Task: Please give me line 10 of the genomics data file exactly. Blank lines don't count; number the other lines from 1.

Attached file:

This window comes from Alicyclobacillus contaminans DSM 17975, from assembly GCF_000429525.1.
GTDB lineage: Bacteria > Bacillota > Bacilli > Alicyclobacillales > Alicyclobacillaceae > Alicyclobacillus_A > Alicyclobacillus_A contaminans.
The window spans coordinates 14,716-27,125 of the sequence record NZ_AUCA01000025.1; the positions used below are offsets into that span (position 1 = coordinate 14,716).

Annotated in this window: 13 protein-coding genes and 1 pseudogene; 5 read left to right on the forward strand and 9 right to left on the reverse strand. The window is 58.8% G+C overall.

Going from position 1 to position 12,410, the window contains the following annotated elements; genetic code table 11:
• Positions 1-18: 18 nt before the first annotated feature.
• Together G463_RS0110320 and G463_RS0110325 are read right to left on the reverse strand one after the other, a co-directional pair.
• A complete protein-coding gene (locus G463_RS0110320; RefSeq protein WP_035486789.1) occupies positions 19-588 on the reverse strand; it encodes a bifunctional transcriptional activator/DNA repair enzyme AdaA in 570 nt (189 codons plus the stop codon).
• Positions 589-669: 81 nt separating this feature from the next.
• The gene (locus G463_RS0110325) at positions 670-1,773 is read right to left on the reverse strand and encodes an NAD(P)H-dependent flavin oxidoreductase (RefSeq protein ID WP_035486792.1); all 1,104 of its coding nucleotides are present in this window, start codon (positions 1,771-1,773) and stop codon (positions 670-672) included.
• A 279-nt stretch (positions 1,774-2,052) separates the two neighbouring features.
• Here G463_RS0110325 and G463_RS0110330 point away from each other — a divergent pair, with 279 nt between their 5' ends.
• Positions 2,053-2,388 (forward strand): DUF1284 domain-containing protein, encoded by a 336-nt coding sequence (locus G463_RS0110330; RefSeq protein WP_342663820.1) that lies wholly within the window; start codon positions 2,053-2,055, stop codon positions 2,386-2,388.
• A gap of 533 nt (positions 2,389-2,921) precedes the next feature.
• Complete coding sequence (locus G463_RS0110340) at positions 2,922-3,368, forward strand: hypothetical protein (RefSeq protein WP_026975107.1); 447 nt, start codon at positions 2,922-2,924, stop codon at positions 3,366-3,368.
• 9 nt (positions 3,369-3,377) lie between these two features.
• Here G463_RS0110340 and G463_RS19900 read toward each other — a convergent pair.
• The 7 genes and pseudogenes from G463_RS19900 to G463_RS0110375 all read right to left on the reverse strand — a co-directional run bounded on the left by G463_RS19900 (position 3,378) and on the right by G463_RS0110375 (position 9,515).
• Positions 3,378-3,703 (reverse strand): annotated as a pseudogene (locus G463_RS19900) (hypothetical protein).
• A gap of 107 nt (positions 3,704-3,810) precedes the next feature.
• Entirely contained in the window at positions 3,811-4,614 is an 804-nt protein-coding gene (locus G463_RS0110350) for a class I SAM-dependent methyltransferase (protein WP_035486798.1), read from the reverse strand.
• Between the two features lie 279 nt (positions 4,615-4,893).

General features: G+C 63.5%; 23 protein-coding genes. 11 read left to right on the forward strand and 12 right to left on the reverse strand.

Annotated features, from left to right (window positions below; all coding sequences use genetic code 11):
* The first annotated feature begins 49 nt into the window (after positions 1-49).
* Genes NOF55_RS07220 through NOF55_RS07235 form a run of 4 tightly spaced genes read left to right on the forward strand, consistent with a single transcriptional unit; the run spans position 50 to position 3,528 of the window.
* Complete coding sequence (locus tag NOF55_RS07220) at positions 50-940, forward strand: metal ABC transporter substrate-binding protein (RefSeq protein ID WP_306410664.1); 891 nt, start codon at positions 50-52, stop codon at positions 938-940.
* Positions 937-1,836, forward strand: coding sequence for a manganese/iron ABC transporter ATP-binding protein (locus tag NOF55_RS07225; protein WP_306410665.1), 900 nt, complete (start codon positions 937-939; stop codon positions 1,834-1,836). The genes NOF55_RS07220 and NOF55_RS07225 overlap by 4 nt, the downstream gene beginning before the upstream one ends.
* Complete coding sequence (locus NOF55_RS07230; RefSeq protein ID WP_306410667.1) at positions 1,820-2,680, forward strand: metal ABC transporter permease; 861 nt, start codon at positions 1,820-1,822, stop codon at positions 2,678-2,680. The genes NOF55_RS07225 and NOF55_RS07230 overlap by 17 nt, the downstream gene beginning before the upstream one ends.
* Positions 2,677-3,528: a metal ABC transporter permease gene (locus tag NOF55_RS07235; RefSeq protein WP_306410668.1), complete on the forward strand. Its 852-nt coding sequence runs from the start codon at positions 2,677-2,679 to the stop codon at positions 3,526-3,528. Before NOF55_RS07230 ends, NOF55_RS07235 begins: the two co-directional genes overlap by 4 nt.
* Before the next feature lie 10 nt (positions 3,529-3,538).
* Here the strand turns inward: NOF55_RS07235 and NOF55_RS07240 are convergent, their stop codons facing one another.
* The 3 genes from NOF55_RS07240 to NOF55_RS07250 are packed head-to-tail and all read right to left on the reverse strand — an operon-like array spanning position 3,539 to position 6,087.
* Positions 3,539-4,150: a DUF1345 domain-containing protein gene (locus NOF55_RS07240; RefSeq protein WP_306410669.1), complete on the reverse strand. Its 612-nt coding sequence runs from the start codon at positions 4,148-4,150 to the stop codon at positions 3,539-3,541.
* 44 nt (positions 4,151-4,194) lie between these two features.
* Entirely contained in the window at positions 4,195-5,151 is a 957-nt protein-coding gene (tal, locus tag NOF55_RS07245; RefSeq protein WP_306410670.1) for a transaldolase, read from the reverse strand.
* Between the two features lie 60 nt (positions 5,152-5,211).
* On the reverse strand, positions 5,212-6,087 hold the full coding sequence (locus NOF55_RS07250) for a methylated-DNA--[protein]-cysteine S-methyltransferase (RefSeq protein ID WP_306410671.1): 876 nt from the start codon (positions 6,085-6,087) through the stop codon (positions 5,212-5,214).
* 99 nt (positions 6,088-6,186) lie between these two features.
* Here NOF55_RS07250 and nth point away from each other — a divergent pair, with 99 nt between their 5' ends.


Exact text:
• The gene (locus G463_RS0110325) at positions 670-1,773 is read right to left on the reverse strand and encodes an NAD(P)H-dependent flavin oxidoreductase (RefSeq protein ID WP_035486792.1); all 1,104 of its coding nucleotides are present in this window, start codon (positions 1,771-1,773) and stop codon (positions 670-672) included.